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Showing content with the highest reputation on 27/09/20 in all areas

  1. Interesting. What % of each frame is covered in brood? You May find if you total it up the total area the number of frames is significantly less than you think. sounds like no queen excluder is being used. Keeping the queen in x2 FD brood boxes may give you a better indication of her actual performance.
    1 point
  2. pretty sure its a whole lot more. i will have to check some other day. only skim reading it so excuse any errors. the problem is not the amount sold. the problem is if its fails testing overseas and has no traceability the industry is in the crap. govts overseas will simply ban all nz honey. other parties would be pushing for tariffs, added inspections etc, anything to make nz honey get priced off the market. typical govt response to that is that all beeks would have to be under the rmp scheme at great cost to hobbyists which know doubt you will squeal at. a
    1 point
  3. A month ago I treated a hive with formic acid pro. Before treating it I did an alcohol wash and got 21 varoa. I did an alcohol wash on the same hive today and got one varoa so it did work although I would have to say it was pretty harsh on the hive with several handfuls of dead bees over the first few days and the grass is still scorched out the front of the hive. The hive is only about the same strength it was a month ago and although it still has the original Queen she is not laying startlingly well and there are a lot of dummy cells. The hive next door had five varoa a month ago
    1 point
  4. Yes. That is exactly what you should do. Remember, always split from strength to strength.
    1 point
  5. Arataki did produce a thistle probably around that time . Despite being a beautiful honey it didn't sell well probably because of the name Thistle. You have to remember this was back in the days when New Zealanders ate clover honey, mild cheddar used fat for frying and anybody that ate anything different was either foreign, Communist or both. Mind you I still think food fried in fat tasted better.
    1 point
  6. I have a friend looking for a swarm, just one. He is North Shore and would be extremely happy to drive over and collect. You can see my phone number in my profile, if you can call me we can exchange details, and if / when you have a swarm available let him know .
    1 point
  7. That's exactly what I paid for my first queen, right after the new money came in, I bought a queen from Whites for $0.75. This was funded from my pocket money, $0.20 a week. In my childish ignorance I had only put a 4 cent stamp on the envelope when an 8 cent one was needed, so instead of the queen I got an indignant letter from Whites saying they had been required to pay the extra postage and they now wanted that, the cost of sending the letter to me, and of course I had to pay for a second lot of postage to send that to them . Anyhow in due course after that my queen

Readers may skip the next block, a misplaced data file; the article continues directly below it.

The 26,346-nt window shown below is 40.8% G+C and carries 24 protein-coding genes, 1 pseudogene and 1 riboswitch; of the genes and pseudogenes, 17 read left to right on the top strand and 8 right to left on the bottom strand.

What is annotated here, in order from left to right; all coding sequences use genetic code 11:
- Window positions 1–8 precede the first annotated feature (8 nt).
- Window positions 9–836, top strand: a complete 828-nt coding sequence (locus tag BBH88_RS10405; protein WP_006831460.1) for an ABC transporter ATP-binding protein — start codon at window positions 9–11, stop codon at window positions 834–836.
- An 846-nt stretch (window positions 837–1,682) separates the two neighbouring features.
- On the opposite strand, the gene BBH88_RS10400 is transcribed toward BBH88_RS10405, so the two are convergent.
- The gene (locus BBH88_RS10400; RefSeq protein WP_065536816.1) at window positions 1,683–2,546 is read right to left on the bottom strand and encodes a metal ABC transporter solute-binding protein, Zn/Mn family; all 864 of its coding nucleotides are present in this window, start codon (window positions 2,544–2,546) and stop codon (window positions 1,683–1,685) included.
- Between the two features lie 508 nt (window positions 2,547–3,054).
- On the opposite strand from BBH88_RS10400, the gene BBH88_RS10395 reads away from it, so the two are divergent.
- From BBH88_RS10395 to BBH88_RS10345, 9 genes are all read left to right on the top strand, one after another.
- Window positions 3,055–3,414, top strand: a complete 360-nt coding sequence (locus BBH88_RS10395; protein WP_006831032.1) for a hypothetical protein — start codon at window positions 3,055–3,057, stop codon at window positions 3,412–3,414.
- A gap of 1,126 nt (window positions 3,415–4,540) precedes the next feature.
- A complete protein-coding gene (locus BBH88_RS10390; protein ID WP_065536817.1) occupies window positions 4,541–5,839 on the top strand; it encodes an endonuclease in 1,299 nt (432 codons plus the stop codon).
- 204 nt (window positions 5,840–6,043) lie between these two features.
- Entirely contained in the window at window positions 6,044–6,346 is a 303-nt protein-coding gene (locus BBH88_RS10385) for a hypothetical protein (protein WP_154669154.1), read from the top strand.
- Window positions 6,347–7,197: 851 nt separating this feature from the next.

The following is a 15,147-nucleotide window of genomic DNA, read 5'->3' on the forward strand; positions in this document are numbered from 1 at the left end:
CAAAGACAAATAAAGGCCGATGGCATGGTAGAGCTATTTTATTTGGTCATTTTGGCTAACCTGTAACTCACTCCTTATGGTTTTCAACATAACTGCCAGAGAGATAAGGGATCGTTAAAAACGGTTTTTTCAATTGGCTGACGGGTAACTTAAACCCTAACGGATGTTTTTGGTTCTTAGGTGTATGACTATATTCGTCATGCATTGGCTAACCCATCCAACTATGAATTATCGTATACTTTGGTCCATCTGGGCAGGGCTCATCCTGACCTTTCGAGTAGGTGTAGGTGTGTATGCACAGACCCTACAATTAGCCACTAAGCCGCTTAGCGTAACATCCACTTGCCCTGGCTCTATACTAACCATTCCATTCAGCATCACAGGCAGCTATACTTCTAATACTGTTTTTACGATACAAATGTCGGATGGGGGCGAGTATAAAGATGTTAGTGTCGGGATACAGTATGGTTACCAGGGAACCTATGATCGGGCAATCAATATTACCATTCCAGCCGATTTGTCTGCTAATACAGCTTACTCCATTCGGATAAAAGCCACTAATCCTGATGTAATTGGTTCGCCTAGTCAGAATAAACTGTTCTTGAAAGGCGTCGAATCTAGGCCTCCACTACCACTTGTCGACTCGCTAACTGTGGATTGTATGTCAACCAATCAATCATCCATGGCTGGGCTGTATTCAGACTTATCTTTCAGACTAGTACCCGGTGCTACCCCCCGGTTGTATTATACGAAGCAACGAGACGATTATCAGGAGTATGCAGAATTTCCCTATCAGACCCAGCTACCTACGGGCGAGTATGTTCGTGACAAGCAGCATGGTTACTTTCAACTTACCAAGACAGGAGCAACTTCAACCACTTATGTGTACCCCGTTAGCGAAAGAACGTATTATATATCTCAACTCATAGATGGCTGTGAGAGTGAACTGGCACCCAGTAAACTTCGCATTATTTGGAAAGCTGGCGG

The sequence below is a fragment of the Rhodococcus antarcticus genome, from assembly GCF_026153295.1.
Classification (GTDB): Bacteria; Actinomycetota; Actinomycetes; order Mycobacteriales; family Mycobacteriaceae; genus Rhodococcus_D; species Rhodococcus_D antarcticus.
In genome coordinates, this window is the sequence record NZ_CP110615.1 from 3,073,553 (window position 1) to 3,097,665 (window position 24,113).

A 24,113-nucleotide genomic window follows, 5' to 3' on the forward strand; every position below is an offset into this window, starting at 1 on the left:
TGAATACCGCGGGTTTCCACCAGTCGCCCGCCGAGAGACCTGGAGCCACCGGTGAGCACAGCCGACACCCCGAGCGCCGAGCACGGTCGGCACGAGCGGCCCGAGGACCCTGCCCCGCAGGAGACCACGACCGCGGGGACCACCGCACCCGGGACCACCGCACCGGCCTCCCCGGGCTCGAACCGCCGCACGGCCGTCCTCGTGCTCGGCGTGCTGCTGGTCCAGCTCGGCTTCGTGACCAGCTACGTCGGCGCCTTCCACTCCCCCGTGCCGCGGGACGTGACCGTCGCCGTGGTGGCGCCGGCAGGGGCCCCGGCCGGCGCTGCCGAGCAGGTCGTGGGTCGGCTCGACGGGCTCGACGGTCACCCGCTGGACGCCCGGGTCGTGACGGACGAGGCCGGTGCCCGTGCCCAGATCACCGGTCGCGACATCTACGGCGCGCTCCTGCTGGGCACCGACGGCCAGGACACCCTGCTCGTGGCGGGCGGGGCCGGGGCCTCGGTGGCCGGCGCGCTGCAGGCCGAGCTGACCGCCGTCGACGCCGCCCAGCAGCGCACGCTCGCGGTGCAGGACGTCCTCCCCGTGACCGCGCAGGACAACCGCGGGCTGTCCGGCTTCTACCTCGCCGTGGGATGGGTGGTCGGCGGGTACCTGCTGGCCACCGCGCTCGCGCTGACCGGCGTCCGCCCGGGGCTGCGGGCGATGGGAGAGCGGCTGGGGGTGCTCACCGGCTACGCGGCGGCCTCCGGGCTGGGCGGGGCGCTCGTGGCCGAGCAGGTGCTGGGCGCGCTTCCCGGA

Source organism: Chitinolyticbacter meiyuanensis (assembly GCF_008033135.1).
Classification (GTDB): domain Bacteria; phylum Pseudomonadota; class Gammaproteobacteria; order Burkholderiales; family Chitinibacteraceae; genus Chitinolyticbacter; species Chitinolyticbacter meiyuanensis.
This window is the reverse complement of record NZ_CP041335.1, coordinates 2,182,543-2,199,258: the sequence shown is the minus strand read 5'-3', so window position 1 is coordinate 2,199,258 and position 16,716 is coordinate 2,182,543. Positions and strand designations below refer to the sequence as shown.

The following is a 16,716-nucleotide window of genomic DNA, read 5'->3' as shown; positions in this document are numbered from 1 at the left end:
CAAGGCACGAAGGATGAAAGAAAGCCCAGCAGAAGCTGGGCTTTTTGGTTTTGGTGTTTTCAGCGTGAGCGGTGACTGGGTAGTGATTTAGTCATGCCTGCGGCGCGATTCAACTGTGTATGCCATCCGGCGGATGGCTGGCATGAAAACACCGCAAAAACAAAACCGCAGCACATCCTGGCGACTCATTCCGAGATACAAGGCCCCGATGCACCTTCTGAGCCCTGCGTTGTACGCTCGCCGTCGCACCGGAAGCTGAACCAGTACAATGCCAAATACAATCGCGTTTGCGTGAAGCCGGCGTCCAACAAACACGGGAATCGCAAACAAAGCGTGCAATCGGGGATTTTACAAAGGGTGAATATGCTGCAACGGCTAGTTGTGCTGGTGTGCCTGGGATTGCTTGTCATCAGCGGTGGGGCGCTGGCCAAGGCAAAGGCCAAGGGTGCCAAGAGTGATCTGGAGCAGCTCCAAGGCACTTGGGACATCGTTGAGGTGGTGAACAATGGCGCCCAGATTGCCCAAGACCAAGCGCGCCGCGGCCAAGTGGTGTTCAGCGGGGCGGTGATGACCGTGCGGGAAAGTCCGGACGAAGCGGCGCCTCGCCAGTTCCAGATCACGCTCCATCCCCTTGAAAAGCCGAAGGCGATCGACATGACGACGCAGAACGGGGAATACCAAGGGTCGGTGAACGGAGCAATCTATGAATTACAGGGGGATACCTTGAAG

1 point
  8. Percy Berry and the other Hawkes Bay beekeepers of the late 1940s and 1950s faced the first of the really bad pesticide damage to their hives. Orchardists sprayed quite indiscriminately and there were large bee losses for the first time on such a scale.
    1 point
  9. LOL, there were some good ads way back. Can't remember the name, but there was another guy used to put a pic of his face on a queen bee. Caused a bit of mockery but his own view was all publicity is good publicity.
    1 point
  10. most people around here use utes plus trailer. not many have the big bucks for landcruisers. buy 2-3 utes for the price of a landcruiser. one of the downsides of trucks is deck height. however this all comes down to how are you loading hives etc. do you have a crane/lift ? personally i would not go 5 hives wide. that means having extended mirrors etc which tend to get hit. plus many gates can get rather narrow, especially when sliding around in the mud, as do many orchards.
    1 point
  11. Sounds a reasonable combination. Are you expanding? With 300, a truck is added costs in maintenance. And it will sit around a lot. Those cofs.... Plenty of Beekeepers use a Ute and trailer. It all depends on your situation.
    1 point
  12. I'd be grateful just to have hair
    0 points
  13. The bees are no longer lost. They have all mysteriously turned up right next to my apiarys. Would those that have lost them please come and take them away.
    0 points
  14. Hi @frazzledfozzle - I went to PM you but can't, & your email is not listed in your profile. My cousins in London are fine. To them it is not big deal. Several of them working from home. As far as they are concerned the ones dying, are the ones that aren't doing what they are told. The cousins outside of Derry are finding it difficult. They are on a farm and the 2 mile radius that they are allowed to move in, is causing problems. They do not have a supermarket or any other shop within 2 miles. Fortunately for them, their son does, and he is also within the
    0 points
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